Books quilts and sewing

Remember you're unique!! Just like everyone else.

Do you NAME your Quilts?

What’s in a name?  A while back fortune smiled on me in the form of a quilter named Linda.  She has taught me so much, not just quilting techniques, but the nuanced questions she asked me from the first time I brought my quilts for her to perform her magic on.  She was never pushy when asking those leading questions such as;  what thread color would I like, or did I already have a pattern in mind.

One of the biggest shocks I received was in the form of some very innocent questions.  Would I be labeling the quilt, and for her “own” records… what was the name of the quilt to be.  (Sorry I ended that in a preposition!)  I told her the pattern name for the quilt that I’d made, but realized that my wife had used the same pattern for her quilt as well.

For my first quilt given to Linda she has the name down as “Sage Garden (Blue)” and Kay’s quilt is “Sage Garden (Red)”, when I applied that label my daughter had noted that it was the same colors as her Sally doll.  When the label was affixed to the quilt at long last it read:

Sally Doll Quilt
Pieced by Michael Lawrence
Quilted by Linda Scott
2012

quilt label

My daughter Samantha was very proud and proceeded to name all of the quilts that she saw… I actually took her advice on the names she came up with.  It turns out she is very good at coming up with quilt names, though I’m still a little nervous at her preference in baby names.  Grandfather’s don’t get to decide though, our job is to love them even if the parents do pick funny names.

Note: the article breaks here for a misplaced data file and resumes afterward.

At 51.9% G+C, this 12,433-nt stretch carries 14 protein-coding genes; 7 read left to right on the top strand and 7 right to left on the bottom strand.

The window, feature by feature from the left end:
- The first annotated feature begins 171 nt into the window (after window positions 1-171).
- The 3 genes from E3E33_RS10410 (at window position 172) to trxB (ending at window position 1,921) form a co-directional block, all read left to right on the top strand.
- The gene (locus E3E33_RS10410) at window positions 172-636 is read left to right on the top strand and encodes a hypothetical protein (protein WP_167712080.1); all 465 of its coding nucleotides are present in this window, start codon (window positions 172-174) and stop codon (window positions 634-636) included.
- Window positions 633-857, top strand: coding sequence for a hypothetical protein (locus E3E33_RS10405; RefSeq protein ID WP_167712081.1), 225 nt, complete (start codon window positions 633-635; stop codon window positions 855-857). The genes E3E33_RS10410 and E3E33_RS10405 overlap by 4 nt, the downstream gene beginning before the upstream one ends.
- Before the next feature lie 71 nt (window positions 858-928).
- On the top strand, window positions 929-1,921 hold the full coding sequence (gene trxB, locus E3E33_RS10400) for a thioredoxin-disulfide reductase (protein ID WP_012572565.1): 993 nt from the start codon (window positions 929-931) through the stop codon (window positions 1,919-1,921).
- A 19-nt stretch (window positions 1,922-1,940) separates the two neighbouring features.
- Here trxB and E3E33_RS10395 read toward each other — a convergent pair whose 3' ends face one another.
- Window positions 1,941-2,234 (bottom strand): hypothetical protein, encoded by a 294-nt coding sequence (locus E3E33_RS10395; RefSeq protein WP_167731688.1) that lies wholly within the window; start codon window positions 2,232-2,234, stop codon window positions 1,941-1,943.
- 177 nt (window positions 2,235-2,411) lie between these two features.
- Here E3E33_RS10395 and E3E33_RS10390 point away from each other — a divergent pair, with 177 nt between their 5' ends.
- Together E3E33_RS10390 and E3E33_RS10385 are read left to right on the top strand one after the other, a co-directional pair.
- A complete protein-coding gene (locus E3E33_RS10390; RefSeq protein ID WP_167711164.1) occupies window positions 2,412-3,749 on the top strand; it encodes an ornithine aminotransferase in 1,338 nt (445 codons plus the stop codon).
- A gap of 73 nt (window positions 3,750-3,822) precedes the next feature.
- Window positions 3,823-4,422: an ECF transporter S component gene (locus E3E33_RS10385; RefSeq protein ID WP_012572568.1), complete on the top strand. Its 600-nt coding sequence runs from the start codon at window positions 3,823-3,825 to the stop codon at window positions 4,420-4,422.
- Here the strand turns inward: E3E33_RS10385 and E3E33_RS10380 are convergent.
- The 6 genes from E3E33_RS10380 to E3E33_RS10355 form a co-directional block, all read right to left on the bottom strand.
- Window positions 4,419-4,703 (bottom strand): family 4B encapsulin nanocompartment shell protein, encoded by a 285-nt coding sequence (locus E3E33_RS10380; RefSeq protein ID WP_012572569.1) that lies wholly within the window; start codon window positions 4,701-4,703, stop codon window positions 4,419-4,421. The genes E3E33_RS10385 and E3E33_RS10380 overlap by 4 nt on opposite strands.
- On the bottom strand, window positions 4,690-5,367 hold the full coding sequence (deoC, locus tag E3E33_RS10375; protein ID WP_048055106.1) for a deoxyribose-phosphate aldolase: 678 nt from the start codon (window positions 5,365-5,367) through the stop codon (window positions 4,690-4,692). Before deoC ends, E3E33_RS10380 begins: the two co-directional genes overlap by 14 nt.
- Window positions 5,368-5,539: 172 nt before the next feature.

New Baby Blanket

Looking through various quilting magazines I searched for my next conquest but didn’t want to tie up my time with a large project.  I have several requests for quilts at this point but wanted to get a few quick ones stashed away in case I needed to send one as a gift.  I came across this pattern and fell in love with it right away.  To be completely honest though, I was looking for a pattern that would include some fabric that I already had.  Using up part of the existing stash was definitely a prerequisite for the pattern.

The pattern is only about 40” X 40” which makes this more of a baby blanket size, but took a lot longer to put together than I thought it would.

Let me know what you think!!  It will be sent out for quilting soon.

IMG_0815 - CopyIMG_0816 - Copy

Some of the stages of construction to the finished quilt top.IMG_0804

IMG_0824 - Copy

IMG_0855

Persian Plum gone Wrong

The sabbatical is over and I’m making some changes to my site in the near future.  It is said that the only constant is change and with that I’ve decided to change from my slothful nature and get back to posting what I’ve been up to.